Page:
Where do Urban Chickens Retire?

July 11th, 2013

Why did the chicken go to the animal shelter?

Because someone who bought it thought it would be cool to have her own fresh eggs, laid right in her very own backyard. That person didn’t consider what would become of the giving chickens once the giving stopped.

It’s a sad story: Many chickens are getting dumped at animal shelters. That’s animal shelters, full of dogs and cats that have no homes. Sure, some chickens end up at sanctuaries with strict adoption guidelines. No, you probably can’t adopt them to eat. Sorry.


Here are some things you don’t know about chickens from someone who lived around them from babyhood until late teens and even raised her very own 4-H chickens. And yeah, all of my grandparents had chickens too. I was surrounded by them!

Five Chicken “Facts” to Know:

  1. They are cute, funny and full of personality, even when all grown up.
  2. Chickens are adorable clucking about the yard, sticking their beaks in the grass.
  3. You probably won’t be able to bring yourself to kill them for the meat once they stop laying eggs.
  4. Chickens become your pets. Farmers may not mind killing them, but are you really a farmer?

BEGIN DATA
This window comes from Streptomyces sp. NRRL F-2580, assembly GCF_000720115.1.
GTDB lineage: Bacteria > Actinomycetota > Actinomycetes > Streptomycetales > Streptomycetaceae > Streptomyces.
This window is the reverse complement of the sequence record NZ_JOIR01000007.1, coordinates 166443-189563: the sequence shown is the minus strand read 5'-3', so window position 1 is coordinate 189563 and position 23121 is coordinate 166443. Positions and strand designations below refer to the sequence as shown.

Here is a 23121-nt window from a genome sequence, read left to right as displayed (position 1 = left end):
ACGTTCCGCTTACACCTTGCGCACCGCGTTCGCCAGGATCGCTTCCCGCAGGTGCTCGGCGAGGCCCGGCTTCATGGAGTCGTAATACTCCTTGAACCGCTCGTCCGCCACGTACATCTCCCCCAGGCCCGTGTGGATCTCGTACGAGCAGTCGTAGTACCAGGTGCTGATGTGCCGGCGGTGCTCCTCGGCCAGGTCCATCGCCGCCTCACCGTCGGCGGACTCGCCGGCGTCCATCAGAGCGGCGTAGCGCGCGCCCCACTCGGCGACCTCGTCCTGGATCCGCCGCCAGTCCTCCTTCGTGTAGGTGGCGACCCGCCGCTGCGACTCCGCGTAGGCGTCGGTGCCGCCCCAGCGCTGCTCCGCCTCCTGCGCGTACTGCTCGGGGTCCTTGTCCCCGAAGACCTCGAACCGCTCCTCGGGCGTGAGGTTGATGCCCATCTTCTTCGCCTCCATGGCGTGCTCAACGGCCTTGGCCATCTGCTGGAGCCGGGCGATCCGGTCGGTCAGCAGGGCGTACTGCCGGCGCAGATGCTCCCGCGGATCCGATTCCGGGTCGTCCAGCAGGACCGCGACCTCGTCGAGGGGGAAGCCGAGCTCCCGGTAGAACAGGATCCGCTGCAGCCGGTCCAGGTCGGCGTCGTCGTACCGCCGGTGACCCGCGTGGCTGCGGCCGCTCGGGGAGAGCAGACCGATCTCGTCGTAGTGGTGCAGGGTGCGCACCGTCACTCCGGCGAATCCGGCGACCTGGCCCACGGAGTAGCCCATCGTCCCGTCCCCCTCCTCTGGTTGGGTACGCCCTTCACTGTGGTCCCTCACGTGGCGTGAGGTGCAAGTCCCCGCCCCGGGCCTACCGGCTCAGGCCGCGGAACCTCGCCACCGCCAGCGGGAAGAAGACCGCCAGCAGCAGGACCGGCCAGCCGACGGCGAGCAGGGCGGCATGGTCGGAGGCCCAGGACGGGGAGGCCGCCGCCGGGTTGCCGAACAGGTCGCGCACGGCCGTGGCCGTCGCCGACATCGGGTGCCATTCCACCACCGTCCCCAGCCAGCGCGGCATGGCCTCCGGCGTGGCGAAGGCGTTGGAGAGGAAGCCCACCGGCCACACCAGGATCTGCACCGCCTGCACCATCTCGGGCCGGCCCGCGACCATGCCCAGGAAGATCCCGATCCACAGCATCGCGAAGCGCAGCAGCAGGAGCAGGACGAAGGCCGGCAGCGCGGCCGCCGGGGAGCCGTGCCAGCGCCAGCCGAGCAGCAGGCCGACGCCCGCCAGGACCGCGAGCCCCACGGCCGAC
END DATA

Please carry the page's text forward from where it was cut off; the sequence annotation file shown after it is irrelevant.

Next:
5. They look at you sideways in that funny way that they have and you’d give anything to know what’s in their brains.

It’s difficult to keep coyotes, foxes and other creatures from killing free-range chickens. They must roost in a secure location at night, but it’s always risky in the country. So, when I read this NBC article on the hundreds of chickens dumped at animal shelters by “hipster farmers” in fear of the chicks living 10 years after egg laying stops, I was surprised!

Honestly, chickens in rural areas just never live that long to begin with. When I was growing up, my family never killed any of our chickens for meat, but I can’t recall any 10-year-old chickens. (I must admit, we killed one rooster because it wouldn’t stop its reign of terror.) Maybe a few country chicks do die of old age, but a creature usually ends up eating them before that happens. It’s just the way it is (at least on old-school family farms).

No matter how hard you try to protect them with cages, fencing and henhouses, country chickens usually end up living about three or four years before a predator finally snatches them out of the henhouse in the middle of the night. Foxes dig and climb, you know….


I’m not trying to talk you out of experiencing the charm of having chickens, but just realize that if you put them in Fort Knox chicken prisons in an urban setting, they just may live to be 10 years old. Chickens belong on farms with space to roam, not in small cages in cities. And, certainly, not in animal shelters!

Do I miss having chickens? Well, in fact, I do miss them. A lot. But I regularly come to my senses about owning chickens in the city.

I could get away with caging up a few city hens, but it makes no sense to me. I can travel a few miles to my local farmer’s market and buy fresh eggs from a nearby heirloom farm. Isn’t that better, and cheaper too?


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